Sen. Sherrod Brown Chides GM For Shutdown After Bailout, Tax Cuts

The Ohio lawmaker is criticizing the auto company for closing plants and cutting jobs in his state.
Posted at 6:42 PM, Nov 27, 2018

Thousands of U.S. jobs are on the chopping block after GM announced it would close plants in Michigan, Ohio and Maryland. And lawmakers like U.S. Sen. Sherrod Brown say the company is turning its back on workers after receiving a bailout 10 years ago. 

"I voted, as did many of the rest of us, to help keep this company alive a decade ago," Brown said. "We rescued this company. We rescued Chrysler. GM's forgotten about that."

Right around the time the U.S. economy was experiencing a recession in 2008, the auto industry was facing the threat of several bankruptcies. To prevent losses that could have undermined the entire manufacturing sector, the federal government issued an $80 billion bailout to rescue auto companies, including GM.

GM cited several reasons for its decision to close plants, like falling car sales and the rise of autonomous vehicles. By trimming its operations and workforce, CEO Mary Barra said it will save the company $6 billion a year by 2020. But Brown, whose state is home to the Lordstown plant that employs 1,400 people, claims that last year's Tax Cuts and Jobs Act should've been helpful enough.

"I think the company took its tax cuts — its huge tax cuts — and got more and more profitable. I’m fine with that, but at the same time, they weren't willing to invest those in the country that made it possible," Brown said.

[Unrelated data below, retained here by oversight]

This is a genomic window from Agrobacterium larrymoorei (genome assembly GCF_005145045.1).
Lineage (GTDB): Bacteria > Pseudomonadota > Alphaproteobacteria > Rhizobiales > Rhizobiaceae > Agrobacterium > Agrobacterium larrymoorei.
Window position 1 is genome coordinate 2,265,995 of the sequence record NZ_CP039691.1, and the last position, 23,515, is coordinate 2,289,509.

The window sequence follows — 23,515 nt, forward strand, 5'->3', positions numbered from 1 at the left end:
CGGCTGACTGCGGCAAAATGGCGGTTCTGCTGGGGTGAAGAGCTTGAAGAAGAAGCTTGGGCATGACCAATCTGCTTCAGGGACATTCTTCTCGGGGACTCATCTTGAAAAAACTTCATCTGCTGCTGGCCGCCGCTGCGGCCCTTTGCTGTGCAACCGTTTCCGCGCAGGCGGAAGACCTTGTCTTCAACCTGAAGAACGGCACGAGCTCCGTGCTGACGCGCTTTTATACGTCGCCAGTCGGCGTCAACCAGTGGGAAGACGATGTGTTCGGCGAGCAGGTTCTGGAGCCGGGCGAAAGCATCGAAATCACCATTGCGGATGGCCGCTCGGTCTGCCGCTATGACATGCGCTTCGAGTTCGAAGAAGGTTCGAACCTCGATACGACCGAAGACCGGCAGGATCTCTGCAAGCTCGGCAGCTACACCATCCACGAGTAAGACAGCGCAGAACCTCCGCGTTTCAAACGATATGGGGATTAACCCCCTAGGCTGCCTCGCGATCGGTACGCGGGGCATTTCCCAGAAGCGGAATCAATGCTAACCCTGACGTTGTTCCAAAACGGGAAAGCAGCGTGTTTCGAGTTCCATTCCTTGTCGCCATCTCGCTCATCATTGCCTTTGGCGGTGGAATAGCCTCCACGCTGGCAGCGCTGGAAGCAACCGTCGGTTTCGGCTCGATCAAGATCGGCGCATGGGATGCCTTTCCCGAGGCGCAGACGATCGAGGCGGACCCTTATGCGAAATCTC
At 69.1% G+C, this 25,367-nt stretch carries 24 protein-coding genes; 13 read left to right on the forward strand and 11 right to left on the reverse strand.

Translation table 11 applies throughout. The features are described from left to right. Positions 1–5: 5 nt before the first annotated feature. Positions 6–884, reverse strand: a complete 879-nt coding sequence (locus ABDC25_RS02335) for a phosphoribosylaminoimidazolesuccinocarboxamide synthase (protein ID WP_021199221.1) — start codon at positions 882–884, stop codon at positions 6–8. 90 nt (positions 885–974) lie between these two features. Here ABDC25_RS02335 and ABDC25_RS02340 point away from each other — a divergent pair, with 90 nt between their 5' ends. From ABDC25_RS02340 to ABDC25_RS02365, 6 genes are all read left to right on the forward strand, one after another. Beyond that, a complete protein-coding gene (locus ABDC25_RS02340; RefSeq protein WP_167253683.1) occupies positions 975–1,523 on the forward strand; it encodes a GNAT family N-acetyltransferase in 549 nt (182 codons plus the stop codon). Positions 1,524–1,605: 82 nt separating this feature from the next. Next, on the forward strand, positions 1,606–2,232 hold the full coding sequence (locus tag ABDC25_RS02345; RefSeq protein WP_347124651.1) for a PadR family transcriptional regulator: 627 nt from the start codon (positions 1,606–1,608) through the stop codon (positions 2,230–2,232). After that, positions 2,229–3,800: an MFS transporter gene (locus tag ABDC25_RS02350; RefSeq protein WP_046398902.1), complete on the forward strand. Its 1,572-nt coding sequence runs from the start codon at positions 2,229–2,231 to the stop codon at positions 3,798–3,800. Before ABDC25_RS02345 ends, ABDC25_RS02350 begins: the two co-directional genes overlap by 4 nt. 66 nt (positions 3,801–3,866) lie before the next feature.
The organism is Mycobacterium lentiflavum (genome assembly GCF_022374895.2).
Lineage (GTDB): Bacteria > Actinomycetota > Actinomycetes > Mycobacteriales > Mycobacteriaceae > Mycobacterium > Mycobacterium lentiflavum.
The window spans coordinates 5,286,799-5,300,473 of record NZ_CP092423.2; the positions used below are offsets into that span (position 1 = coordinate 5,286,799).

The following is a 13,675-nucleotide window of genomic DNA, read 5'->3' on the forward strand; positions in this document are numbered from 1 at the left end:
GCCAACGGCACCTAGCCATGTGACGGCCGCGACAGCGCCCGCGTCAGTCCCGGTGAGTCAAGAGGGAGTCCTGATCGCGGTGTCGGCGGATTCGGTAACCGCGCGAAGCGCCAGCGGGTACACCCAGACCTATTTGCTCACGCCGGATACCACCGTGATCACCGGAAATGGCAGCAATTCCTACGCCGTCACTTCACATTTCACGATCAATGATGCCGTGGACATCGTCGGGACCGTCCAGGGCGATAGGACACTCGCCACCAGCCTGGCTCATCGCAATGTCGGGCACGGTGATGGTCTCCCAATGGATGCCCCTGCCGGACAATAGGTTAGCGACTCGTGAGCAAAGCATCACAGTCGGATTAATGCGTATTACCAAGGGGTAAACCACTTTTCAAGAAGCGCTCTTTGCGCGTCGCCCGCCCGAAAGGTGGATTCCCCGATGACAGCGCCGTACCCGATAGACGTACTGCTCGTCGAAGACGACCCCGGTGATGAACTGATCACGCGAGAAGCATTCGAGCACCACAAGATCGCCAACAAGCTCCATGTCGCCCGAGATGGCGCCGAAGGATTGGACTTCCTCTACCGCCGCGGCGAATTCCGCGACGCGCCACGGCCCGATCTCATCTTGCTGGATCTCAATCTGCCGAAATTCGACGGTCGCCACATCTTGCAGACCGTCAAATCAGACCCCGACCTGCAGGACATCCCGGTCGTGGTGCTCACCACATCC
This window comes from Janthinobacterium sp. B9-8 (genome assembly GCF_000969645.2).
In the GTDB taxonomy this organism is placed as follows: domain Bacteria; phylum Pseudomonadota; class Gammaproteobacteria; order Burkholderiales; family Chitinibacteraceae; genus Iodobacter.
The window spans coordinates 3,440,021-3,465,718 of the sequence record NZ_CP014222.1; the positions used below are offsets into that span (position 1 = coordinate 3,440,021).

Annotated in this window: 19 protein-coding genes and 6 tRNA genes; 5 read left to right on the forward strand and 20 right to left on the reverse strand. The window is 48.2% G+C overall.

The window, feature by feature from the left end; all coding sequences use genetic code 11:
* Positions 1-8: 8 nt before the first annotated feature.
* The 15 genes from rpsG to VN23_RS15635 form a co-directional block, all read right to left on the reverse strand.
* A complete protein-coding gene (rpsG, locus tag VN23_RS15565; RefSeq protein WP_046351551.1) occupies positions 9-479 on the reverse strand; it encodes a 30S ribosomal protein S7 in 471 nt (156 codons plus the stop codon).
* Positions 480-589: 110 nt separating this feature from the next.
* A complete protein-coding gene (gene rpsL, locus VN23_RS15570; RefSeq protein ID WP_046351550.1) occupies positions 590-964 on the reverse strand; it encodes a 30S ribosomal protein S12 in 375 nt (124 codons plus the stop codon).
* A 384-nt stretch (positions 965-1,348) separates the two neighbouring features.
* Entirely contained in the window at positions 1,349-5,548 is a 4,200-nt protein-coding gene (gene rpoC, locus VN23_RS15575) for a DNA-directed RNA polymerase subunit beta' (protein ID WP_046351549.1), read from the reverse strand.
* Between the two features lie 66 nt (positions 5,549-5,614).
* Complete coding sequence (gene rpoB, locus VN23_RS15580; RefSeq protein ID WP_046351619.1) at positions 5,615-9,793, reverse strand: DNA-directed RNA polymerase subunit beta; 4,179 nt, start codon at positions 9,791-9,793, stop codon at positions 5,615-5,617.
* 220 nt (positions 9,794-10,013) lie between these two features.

Brown thinks Congress should focus less on tax cuts and more on reasons for companies to stay in the U.S.

"I think our Congress and our president should start by taking away incentives for these companies to move overseas. You've got a company that shuts down in Youngstown, moves overseas, gets a tax break for the shutdown, and then enjoys a 50 percent off coupon on their taxes," said Brown. 

Brown also took a shot at President Trump, who blamed him for not doing enough to save GM in Ohio. In an interview with the Wall Street Journal, Trump said the state "wasn't properly represented" by Brown, who he said "didn't get the point across" to the auto company. 

"I mean, the president's not exactly one to ever take responsibility for anything that happens on his watch, but this is the president who went to Youngstown a year ago and said: 'Don't sell your homes. We're going to be moving jobs back from Mexico and all over the world here. We're going to build new plants, knock down the old ones and build new plants,'" Brown said.